> is wider-spread than just the DMA code. At a quick grep, try_ram_remap()
> assumes __va() can be used on pfn_valid(), though I suspect it relies on
> the calling function to check that the resource was RAM. The arm64
> kern_addr_valid() returns true based on pfn_valid() and kcore.c uses
> standard memcpy on it, which wouldn't work for I/O (should we change
> this check to pfn_is_map_memory() for arm64?).
> 

kern_addr_valid() checks that there is a direct map entry, and that the 
mapped address has a valid mmap. (copied from x86-64)

Would you expect to have a direct map for memory holes and similar (IOW, 
!System RAM)?


>>>>> Either pfn_valid() gets confused in 5.14 or something is wrong with the
>>>>> DT. I have a suspicion it's the former since reverting the above commit
>>>>> makes it disappear.
>>>>
>>>> I think pfn_valid() actually behaves as expected but the caller is wrong
>>>> because pfn_valid != RAM (this applies btw to !arm64 as well).
>>>>
>>>> 	/* Don't allow RAM to be mapped */
>>>> 	if (WARN_ON_ONCE(pfn_valid(PHYS_PFN(phys_addr))))
>>>> 		return DMA_MAPPING_ERROR;
>>>>
>>>> Alex, can you please try this patch:
>>>
>>> That will certainly paper over the issue, but it's avoiding the question
>>> of what went wrong with the memory map in the first place. The comment
>>> is indeed a bit inaccurate, but ultimately dma_map_resource() exists for
>>> addresses that would be wrong to pass to dma_map_page(), so I believe
>>> pfn_valid() is still the correct check.
>>
>> If we want to check for RAM, pfn_valid() would be wrong. If we want to check
>> for "is there a memmap, for whatever lives or does not live there",
>> pfn_valid() is the right check.
> 
> So what should the DMA code use instead? Last time we needed something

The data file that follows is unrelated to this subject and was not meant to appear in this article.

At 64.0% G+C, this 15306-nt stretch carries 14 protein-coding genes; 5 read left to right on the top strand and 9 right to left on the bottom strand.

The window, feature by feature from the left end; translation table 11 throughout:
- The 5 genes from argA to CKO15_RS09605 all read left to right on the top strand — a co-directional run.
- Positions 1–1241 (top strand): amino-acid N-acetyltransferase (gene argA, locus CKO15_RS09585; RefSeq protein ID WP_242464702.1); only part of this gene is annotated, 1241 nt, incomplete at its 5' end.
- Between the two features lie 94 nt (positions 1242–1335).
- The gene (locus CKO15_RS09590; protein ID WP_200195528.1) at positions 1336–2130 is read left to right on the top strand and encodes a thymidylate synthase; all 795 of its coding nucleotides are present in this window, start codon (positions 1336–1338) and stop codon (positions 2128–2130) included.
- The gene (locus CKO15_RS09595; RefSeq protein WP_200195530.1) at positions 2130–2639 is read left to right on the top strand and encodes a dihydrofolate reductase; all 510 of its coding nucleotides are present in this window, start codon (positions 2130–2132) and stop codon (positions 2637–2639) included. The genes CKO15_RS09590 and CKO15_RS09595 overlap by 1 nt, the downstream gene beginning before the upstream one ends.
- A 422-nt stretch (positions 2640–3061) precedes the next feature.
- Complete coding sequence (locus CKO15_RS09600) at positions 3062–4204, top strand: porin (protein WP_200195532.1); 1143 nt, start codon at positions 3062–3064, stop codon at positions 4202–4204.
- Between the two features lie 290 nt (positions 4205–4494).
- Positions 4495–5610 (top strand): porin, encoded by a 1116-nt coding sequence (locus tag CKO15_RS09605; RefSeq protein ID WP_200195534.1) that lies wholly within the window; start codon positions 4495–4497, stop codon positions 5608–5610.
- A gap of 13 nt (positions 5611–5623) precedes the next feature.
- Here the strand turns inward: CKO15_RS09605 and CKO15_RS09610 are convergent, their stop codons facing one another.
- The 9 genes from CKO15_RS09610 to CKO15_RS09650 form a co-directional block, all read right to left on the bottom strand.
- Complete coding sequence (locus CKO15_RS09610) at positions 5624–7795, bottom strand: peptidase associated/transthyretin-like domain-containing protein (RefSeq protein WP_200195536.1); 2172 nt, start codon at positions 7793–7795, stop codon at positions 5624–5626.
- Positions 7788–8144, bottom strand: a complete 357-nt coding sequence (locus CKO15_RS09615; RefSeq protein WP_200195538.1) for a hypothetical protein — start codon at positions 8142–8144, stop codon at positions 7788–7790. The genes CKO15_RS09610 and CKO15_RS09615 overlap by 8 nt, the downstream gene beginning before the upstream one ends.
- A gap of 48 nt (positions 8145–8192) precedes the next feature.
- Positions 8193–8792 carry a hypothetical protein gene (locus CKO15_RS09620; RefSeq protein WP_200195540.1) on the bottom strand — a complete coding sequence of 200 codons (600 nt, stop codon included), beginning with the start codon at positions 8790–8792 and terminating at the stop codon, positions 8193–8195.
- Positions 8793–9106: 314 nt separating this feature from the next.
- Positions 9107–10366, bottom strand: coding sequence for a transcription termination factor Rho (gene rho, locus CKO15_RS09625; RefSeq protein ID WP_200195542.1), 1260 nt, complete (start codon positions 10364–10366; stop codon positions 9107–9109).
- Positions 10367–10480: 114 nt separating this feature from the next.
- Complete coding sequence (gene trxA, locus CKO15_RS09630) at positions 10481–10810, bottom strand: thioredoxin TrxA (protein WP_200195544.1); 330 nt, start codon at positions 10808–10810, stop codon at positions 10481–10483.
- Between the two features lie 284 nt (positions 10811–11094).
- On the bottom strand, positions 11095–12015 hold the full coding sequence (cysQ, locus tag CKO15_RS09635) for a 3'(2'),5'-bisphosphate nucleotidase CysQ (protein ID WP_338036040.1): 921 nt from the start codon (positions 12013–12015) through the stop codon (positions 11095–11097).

> similar, the recommendation was to use pfn_to_online_page(). Mike is
> suggesting memblock_is_memory().

We use pfn_to_online_page() when we want to know if it's system RAM and 
that the memmap actually contains something sane (-> memmap content has 
a well defined state).

You can have offline memory blocks where pfn_to_online_page() would 
return "false", memblock_is_memory() would return "true". IOW, there is 
a memmap, it's System RAM, but the memmap is stale and not trustworthy.

If you want to make sure no System RAM (online/offline/...) will get 
mapped, memblock_is_memory() should be the right thing to use. I recall 
that x86 traverse the resource tree instead to exclude system ram 
regions similarly.

> 
> Given how later we are in the -rc cycle, I suggest we revert Anshuman's
> commit 16c9afc77660 ("arm64/mm: drop HAVE_ARCH_PFN_VALID") and try to
> assess the implications in 5.15 (the patch doesn't seem to have the
> arm64 maintainers' ack anyway ;)).

-- 
Thanks,

David / dhildenb


  parent reply	other threads:[~2021-08-25 10:38 UTC|newest]

Thread overview: 32+ messages / expand[flat|nested]  mbox.gz  Atom feed  top
2021-08-24 13:40 Alex Bee
2021-08-24 17:37 ` Catalin Marinas
2021-08-24 18:06   ` Robin Murphy
2021-08-24 18:28   ` Mike Rapoport
2021-08-24 18:46     ` Robin Murphy
2021-08-24 18:59       ` David Hildenbrand
2021-08-25 10:20         ` Catalin Marinas
2021-08-25 10:28           ` Will Deacon
2021-08-25 10:32             ` Will Deacon
2021-08-25 10:33             ` Robin Murphy
2021-08-25 10:38           ` David Hildenbrand [this message]
2021-08-25 10:54             ` Mike Rapoport
2021-08-25 10:55             ` Catalin Marinas
2021-08-25 11:12               ` David Hildenbrand
2021-08-25 17:15                 ` Catalin Marinas
2021-08-25 10:58             ` Robin Murphy
2021-08-25 11:21               ` David Hildenbrand
2021-08-25 10:52           ` Mike Rapoport
2021-09-17 21:22           ` Mike Rapoport
2021-09-18  5:18             ` Christoph Hellwig
2021-09-18  8:37               ` Mike Rapoport
2021-09-18 11:39                 ` Mike Rapoport
2021-09-20 10:57                   ` Catalin Marinas
2021-09-21  8:20                     ` Christoph Hellwig
2021-09-21  9:34                       ` Mike Rapoport
2021-09-21 15:38                         ` Christoph Hellwig
2021-09-22  7:22                           ` Mike Rapoport
2021-09-20 11:13               ` David Hildenbrand
2021-08-24 20:14     ` Alex Bee
2021-08-25  4:39       ` Mike Rapoport
2021-08-25 10:00         ` Alex Bee
2021-08-24 20:07   ` Alex Bee